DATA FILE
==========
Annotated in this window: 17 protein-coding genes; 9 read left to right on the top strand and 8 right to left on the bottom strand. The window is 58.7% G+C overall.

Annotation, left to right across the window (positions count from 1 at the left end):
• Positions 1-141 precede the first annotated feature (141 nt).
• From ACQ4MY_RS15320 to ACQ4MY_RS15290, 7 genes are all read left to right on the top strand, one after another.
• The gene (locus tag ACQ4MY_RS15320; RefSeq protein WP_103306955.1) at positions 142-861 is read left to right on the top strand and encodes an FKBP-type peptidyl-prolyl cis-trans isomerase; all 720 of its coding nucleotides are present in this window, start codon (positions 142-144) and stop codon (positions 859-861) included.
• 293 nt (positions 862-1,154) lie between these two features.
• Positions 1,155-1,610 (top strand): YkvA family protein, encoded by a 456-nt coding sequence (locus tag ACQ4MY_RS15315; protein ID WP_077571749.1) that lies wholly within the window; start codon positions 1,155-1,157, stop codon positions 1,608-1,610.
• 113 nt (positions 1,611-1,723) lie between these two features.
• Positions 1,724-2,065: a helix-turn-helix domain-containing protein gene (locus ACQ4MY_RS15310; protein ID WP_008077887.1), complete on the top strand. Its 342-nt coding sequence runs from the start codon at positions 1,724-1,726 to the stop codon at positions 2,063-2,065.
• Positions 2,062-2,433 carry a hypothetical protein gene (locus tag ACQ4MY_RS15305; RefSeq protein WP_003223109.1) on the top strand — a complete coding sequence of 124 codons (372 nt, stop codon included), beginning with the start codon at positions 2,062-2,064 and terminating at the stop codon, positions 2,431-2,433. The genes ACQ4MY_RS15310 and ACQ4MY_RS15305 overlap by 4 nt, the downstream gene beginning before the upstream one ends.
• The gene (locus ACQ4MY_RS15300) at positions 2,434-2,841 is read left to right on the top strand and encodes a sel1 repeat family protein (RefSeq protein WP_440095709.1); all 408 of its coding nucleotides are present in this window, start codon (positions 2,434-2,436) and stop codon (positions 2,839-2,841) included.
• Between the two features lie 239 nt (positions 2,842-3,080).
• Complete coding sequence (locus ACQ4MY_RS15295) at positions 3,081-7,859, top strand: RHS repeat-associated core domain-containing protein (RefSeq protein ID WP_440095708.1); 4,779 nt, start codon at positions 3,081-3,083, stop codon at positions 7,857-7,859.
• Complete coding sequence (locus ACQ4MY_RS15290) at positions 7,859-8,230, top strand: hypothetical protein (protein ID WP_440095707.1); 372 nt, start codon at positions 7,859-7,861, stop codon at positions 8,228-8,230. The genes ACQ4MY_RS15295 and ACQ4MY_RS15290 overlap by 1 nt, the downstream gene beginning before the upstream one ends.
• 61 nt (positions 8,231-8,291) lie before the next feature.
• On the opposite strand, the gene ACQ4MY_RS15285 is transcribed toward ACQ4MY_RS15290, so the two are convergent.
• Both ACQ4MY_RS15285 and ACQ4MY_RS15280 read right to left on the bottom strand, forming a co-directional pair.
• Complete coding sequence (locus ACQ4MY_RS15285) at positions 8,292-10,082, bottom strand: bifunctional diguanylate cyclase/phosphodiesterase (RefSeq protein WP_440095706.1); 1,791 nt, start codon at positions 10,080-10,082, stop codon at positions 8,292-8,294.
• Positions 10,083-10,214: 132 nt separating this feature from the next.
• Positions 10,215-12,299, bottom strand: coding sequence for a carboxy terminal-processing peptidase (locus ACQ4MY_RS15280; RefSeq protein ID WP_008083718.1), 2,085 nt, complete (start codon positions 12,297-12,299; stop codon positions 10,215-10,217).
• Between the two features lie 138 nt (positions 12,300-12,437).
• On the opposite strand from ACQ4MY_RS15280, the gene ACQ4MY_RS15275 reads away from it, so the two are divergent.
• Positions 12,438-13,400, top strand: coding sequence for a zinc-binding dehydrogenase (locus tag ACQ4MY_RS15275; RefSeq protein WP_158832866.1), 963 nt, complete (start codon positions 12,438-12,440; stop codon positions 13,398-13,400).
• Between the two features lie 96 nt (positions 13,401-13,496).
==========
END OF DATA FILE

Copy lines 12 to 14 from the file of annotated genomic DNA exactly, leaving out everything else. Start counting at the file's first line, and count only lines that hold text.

• Between the two features lie 239 nt (positions 2,842-3,080).
• Complete coding sequence (locus ACQ4MY_RS15295) at positions 3,081-7,859, top strand: RHS repeat-associated core domain-containing protein (RefSeq protein ID WP_440095708.1); 4,779 nt, start codon at positions 3,081-3,083, stop codon at positions 7,857-7,859.
• Complete coding sequence (locus ACQ4MY_RS15290) at positions 7,859-8,230, top strand: hypothetical protein (protein ID WP_440095707.1); 372 nt, start codon at positions 7,859-7,861, stop codon at positions 8,228-8,230. The genes ACQ4MY_RS15295 and ACQ4MY_RS15290 overlap by 1 nt, the downstream gene beginning before the upstream one ends.